Symmetry describes how the shapes reflect each other within the frame, while Direction of Balance describes how the shapes interact in terms of balance. A perfectly symmetric composition will have elements that mirror each other, both horizontally and vertically. The direction of balance does not always match the symmetry of the shapes, as the examples below will show.
This image is an example of a completely symmetric composition. The shapes are symmetric in both directions, a mirror image of each other whether you look horizontally (left-right) or vertically (up-down). The focal point shape, the letter slot, is also balanced evenly by the shapes of the door detail in each corner. This type of composition is pleasing and peaceful, but it doesn’t happen often in the real world and would get boring pretty quickly.
A partially symmetric composition will have elements that are either horizontally, vertically or diagonally symmetric. The direction of the symmetry, however, does not necessarily provide the direction of the balance. In this example, there is horizontal symmetry in the shape of the elements in the hull of this boat, but the texture created by the seawater in the paint at the bottom of the frame, the real subject, is balanced vertically by the stripe of dark blue paint at the top of the frame.
In an asymmetric composition you won’t have any obvious horizontal, vertical or diagonal symmetry. You balance between each individual element and their relative visual weights to create a composition. These types of compositions are the most dynamic and interesting. They are also the most challenging, and the ones you are going to encounter the most in the real world. Consider this example. The mail box, my intended subject, is the focal point because of its high contrast with the dark space around it. It is balanced to the right by the window and box of flowers, and below by the siding. The amount of window/box that was included in the frame was chosen intentionally to balance the element of the mail box, the red flower repeating and balancing the red letters and flag on the mailbox.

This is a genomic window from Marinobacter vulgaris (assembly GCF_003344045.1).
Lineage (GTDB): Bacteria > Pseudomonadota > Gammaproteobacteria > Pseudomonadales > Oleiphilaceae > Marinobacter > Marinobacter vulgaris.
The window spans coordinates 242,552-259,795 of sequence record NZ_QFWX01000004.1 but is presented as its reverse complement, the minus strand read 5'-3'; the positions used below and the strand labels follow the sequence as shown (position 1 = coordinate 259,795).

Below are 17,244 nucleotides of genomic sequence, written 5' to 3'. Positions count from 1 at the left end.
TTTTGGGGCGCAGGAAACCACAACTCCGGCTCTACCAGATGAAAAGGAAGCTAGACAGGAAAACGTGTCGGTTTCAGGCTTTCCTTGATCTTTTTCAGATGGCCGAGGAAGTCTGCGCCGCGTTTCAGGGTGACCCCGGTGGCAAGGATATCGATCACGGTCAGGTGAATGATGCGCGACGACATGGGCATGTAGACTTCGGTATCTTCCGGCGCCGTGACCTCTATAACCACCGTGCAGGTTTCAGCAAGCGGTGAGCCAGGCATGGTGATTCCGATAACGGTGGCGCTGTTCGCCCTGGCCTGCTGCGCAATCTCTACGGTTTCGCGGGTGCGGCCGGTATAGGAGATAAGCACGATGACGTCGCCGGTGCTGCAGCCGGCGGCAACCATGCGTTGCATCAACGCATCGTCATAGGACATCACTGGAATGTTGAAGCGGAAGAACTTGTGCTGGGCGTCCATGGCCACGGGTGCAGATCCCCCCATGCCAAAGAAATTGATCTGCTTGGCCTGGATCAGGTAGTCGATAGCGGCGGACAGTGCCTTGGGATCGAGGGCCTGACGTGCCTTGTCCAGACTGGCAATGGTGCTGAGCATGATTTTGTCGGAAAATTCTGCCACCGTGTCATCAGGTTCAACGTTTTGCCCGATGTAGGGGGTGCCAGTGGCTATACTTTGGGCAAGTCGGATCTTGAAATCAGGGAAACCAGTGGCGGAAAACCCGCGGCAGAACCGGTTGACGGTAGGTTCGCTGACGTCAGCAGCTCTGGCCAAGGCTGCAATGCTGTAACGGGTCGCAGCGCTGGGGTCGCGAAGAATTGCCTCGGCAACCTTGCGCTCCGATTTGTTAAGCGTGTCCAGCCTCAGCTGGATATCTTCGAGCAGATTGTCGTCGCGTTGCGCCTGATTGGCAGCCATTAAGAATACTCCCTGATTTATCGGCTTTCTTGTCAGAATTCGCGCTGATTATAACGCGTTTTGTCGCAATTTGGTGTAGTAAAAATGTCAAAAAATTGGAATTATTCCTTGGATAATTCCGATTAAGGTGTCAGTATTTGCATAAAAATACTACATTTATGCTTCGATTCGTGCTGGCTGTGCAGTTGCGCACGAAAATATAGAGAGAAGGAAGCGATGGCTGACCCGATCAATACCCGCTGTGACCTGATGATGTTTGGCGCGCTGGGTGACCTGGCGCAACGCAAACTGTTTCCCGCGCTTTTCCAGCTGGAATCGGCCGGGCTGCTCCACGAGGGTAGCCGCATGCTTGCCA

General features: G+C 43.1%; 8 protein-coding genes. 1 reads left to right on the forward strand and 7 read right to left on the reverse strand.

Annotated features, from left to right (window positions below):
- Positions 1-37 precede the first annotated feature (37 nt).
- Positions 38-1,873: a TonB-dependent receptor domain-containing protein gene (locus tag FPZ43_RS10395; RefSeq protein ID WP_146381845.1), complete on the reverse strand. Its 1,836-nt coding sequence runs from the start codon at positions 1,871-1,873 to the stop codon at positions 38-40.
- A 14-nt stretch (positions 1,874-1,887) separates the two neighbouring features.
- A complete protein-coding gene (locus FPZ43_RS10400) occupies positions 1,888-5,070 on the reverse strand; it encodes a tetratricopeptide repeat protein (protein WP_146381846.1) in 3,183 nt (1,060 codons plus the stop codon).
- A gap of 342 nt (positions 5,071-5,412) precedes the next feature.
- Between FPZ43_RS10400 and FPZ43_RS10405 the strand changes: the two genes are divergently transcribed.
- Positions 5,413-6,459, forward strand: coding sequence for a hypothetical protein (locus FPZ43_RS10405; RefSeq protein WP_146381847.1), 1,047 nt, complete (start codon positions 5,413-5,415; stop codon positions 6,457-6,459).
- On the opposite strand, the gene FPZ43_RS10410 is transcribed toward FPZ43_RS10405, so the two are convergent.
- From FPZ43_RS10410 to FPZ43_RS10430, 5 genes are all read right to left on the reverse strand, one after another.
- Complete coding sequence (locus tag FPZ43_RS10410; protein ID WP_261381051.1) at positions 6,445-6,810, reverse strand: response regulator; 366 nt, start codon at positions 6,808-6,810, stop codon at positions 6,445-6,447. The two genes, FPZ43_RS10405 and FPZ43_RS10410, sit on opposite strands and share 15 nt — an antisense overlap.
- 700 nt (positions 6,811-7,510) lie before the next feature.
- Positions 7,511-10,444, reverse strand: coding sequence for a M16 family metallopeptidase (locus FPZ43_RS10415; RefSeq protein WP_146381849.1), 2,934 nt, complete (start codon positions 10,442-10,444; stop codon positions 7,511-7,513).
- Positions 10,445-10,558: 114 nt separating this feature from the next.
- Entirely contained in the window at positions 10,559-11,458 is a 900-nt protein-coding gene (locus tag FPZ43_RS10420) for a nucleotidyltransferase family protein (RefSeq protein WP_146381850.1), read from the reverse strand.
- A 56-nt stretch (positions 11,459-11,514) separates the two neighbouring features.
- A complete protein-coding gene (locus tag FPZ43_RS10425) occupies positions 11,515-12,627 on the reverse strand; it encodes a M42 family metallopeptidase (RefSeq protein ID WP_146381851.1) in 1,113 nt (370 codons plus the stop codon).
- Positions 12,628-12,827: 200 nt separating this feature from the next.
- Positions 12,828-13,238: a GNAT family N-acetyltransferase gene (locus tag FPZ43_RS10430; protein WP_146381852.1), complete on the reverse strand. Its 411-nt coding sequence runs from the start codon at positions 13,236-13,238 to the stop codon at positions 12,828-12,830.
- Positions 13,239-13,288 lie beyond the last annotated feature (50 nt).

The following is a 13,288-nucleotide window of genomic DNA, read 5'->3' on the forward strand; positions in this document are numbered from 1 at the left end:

A Framework for Building Balance of Shapes
While I am out shooting, I don’t necessarily have all of these concepts at the forefront of my mind. I play around with different compositions finding the one I like best, which always seems to be the one with the best balance, even if I wasn’t thinking of balance at the time. To develop a feel for balancing shapes, as you shoot consider these three questions:
- What am I balancing? This will be your main element or subject.
- What do I have available to balance? This could be space, or other elements. Distill the elements down to shapes and lines to look for opportunities to balance.
- How can I balance these elements? Look at visual weight, symmetry and direction of balance. You can balance horizontally, vertically or diagonally. Explore orientation of the frame, either landscape or portrait. Allow some of the elements to be cut off, creating a line or a shape defined by the edge of the frame.
Let’s look at a few more examples of balancing shapes using these questions as a framework. We’ll also keep the ideas of visual weight, symmetry and direction of balance in mind.
What am I balancing? The red mailbox.
What do I have available to balance? The white wall, the blue door, and the numbers on the door.